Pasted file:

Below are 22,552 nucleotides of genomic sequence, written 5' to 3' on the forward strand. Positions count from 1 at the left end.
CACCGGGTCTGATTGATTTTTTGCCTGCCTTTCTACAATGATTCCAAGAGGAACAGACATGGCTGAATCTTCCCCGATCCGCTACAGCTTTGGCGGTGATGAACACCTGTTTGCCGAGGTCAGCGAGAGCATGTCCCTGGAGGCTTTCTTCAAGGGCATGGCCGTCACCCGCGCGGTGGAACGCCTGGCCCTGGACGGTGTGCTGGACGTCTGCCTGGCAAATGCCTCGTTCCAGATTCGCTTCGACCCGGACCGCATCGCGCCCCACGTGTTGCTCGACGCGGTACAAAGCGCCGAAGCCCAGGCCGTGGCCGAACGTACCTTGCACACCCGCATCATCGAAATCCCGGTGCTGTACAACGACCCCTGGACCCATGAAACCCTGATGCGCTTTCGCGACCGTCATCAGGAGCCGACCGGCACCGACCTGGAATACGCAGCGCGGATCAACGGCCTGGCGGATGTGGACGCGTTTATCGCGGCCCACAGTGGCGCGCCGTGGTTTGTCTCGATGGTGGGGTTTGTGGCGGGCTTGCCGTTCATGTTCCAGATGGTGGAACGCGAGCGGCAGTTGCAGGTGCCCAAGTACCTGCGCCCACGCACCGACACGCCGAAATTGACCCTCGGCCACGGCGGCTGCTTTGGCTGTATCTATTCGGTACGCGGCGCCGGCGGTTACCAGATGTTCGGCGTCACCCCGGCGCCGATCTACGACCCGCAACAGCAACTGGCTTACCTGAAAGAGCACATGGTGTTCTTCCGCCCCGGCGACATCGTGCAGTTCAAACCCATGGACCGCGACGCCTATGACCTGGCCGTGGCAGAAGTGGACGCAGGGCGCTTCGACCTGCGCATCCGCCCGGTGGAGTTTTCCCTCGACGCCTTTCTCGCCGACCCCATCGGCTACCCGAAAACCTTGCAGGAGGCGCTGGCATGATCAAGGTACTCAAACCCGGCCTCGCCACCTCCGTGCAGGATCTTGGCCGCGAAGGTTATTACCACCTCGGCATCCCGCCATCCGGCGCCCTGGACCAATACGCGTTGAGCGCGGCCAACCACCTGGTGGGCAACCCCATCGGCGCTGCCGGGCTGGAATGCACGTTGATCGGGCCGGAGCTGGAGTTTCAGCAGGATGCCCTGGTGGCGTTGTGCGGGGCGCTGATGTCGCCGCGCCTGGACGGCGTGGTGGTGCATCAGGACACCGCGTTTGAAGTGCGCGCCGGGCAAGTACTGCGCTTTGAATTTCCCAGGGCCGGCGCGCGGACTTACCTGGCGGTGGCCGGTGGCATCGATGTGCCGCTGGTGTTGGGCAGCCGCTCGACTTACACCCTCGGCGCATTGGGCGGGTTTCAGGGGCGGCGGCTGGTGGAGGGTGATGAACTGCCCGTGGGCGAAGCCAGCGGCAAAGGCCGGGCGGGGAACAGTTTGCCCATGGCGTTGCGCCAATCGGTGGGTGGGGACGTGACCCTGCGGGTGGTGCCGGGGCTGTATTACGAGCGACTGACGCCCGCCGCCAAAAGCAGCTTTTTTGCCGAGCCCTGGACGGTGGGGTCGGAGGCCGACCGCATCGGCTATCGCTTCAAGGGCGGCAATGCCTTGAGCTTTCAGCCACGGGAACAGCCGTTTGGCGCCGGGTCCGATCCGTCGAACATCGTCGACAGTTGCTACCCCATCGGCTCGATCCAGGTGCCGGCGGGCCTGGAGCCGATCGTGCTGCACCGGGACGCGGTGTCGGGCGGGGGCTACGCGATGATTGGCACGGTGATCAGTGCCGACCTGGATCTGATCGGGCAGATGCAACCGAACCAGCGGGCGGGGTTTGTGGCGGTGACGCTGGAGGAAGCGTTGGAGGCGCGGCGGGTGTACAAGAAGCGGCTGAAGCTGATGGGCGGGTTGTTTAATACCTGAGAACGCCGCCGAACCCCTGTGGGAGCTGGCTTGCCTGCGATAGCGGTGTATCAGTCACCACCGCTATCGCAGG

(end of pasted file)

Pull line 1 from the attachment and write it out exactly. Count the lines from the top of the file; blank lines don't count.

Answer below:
Below are 22,552 nucleotides of genomic sequence, written 5' to 3' on the forward strand. Positions count from 1 at the left end.